Fireworks Can Spark Dog Anxiety on the 4th

No Fourth of July seems complete without fireworks, but you need to prepare for dog anxiety to make sure your four-legged friends stay safe.

Dog anxiety can quickly increase on the Fourth of July.

Some dogs are particularly sensitive to the sound of thunder. On July 4th, fireworks can sound like an extended thunderstorm and can cause your pets to panic.

My Collie is not a fan of thunder at all. The same goes for the sound of fireworks. Whenever he hears either, he’ll come to me wherever I am and sit and stare at me with this pleading look in his eyes. It’s as if he’s saying, “Please, make it stop!”

In fact, that’s probably exactly what he’s saying. But because he’s an inside dog, he feels fairly safe despite those terrible sounds outside. Years ago, my parents had a little Maltese/Shih Tzu mix who was absolutely terrified of those sounds, despite being an inside dog. He was so scared of thunder and fireworks that he’d go sit in a corner and visibly shiver from the fear. You could pick him up and hold him and talk to him to try to ease his fear, but he still would tremble for a while.

Manufacturers have a variety of items for sale to help comfort those trembling pets. Some, I’m sure, work much better than others.

In my dog’s case, he wants me, not some blanket or device, to ease his nerves.

Not all dogs stay indoors. And in cases of dogs who have no problem staying within the territory of their own yard 364 days a year, on a day like July 4th, those sounds could make them bolt.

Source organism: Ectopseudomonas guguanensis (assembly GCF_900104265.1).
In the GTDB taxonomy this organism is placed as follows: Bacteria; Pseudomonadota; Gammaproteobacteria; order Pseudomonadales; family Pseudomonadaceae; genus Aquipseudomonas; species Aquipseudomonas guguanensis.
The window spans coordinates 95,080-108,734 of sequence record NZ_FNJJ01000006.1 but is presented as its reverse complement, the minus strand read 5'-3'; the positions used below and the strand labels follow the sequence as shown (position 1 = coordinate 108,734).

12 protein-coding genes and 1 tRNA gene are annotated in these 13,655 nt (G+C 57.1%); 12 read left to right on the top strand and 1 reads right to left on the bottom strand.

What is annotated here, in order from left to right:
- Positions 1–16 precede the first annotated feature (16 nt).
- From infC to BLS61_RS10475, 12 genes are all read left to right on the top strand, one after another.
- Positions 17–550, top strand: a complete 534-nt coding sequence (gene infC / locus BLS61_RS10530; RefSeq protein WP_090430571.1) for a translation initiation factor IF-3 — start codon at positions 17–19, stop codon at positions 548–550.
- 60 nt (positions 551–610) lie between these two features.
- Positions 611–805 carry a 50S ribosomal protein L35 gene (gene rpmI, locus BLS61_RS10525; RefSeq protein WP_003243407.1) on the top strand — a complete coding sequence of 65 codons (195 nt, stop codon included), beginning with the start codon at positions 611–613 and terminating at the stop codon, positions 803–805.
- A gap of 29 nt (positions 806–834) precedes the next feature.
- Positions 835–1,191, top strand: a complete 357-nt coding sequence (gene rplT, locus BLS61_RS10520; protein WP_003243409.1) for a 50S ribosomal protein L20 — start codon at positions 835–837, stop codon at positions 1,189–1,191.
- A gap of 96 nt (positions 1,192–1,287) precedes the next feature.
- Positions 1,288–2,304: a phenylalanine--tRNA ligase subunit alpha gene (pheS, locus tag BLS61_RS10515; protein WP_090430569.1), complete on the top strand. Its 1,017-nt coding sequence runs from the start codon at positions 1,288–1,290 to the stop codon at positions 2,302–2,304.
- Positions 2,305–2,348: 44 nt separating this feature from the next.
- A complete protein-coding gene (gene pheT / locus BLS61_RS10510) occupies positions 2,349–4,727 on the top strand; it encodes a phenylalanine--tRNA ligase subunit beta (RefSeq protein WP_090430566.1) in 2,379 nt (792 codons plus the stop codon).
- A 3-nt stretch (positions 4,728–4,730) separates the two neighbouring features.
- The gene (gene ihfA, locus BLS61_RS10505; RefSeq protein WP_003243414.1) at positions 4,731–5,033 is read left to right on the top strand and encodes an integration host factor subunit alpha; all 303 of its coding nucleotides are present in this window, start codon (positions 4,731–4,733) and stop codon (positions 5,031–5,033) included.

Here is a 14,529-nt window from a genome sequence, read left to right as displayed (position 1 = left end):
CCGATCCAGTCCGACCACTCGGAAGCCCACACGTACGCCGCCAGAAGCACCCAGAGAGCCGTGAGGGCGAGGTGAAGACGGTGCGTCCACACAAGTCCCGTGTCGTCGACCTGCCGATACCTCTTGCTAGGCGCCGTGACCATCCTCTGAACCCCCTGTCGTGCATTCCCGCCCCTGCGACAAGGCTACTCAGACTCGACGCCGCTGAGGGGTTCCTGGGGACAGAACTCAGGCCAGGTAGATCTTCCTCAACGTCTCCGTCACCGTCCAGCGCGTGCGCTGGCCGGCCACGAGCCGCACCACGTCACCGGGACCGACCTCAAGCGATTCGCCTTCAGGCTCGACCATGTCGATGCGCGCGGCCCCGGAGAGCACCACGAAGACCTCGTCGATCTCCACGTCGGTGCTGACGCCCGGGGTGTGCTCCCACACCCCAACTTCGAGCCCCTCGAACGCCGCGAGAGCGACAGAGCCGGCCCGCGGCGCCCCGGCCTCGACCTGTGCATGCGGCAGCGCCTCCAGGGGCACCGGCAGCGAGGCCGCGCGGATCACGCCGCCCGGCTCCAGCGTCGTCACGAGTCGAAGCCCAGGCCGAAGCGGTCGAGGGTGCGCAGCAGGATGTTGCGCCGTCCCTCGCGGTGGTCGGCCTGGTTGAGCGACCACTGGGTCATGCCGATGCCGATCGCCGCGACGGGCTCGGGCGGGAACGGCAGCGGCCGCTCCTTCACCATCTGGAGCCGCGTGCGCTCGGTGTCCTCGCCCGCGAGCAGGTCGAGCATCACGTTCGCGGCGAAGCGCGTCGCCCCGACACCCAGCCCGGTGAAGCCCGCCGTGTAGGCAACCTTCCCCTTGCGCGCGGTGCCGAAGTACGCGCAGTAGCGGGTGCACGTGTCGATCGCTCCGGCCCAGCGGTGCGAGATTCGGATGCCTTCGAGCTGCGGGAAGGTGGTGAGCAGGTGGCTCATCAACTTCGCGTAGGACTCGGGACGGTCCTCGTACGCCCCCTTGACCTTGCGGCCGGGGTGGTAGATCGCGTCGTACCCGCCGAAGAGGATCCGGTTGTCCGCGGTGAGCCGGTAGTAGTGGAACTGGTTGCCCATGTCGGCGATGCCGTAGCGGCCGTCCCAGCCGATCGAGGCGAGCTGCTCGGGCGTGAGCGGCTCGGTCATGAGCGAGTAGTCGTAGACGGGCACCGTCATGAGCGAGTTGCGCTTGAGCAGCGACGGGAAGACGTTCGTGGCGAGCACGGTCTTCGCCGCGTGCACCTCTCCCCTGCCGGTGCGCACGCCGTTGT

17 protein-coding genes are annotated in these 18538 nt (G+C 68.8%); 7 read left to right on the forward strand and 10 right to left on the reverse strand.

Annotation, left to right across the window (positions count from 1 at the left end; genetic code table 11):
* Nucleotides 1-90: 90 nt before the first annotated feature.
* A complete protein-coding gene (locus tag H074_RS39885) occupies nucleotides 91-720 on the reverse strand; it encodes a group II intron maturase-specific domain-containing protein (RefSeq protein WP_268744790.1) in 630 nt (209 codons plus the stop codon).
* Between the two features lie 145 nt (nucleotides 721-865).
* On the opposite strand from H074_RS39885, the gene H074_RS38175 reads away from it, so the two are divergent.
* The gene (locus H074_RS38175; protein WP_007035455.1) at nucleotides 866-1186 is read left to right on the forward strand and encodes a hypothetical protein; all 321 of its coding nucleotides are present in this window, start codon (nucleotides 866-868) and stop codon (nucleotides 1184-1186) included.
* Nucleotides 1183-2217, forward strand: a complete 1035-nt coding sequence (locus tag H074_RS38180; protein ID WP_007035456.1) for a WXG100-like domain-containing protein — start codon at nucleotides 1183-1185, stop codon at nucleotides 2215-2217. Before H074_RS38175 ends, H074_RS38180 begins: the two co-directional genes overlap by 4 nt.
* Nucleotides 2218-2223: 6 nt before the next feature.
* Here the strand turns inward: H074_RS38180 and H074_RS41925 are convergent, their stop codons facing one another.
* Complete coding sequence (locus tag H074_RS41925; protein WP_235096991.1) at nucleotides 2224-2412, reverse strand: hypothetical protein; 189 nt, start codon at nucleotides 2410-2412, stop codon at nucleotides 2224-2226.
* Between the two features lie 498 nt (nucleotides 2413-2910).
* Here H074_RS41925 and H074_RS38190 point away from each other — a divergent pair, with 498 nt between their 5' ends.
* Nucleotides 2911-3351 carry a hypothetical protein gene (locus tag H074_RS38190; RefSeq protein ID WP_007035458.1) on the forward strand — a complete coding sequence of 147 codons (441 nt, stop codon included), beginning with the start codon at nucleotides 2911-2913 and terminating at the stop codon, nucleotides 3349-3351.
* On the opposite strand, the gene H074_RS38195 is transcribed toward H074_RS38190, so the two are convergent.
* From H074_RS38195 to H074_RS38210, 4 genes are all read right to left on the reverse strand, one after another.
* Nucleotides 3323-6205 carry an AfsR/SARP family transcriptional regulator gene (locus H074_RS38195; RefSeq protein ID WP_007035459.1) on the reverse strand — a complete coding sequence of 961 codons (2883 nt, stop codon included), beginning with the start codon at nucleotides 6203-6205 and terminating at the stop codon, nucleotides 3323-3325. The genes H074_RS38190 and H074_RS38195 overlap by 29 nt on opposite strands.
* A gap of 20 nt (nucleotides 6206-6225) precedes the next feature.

We’re told dog anxiety from fireworks leads to problems in animal shelters on dates like the Fourth of July and New Year’s Eve, when spooked pets flee from their homes and wind up in animal shelters hoping their owners will find them.

In fact, some shelters have been offering discounted adoption rates leading up to July 4th to make room for the influx of stray animals they expect to host after they’ve been separated from their families out of sheer terror.

So if you have a four-legged friend of your own, please make sure to keep him inside tonight (or perhaps over the next few nights) while fireworks are being blasted. Hopefully, you’ve already microchipped your pet, but even if you have, a collar tag with your pet’s name and your telephone number is a great way to help make sure you’re reunited faster if you’re separated.

And if you plan on shooting off fireworks, you might consider reaching out to your neighbors who have outside dogs and just let them know of your plans. Hopefully, they’ll take the cue and move their pups inside during the fireworks just to be safe.

That way, people and their pets can have a better chance to enjoy Independence Day!

I hope yours is a happy one.

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Patrick is a Christian with more than 29 years experience in professional writing, producing and marketing. His professional background also includes social media, reporting for broadcast television and the web, directing, videography and photography. He enjoys getting to know people over coffee and spending time with his dog.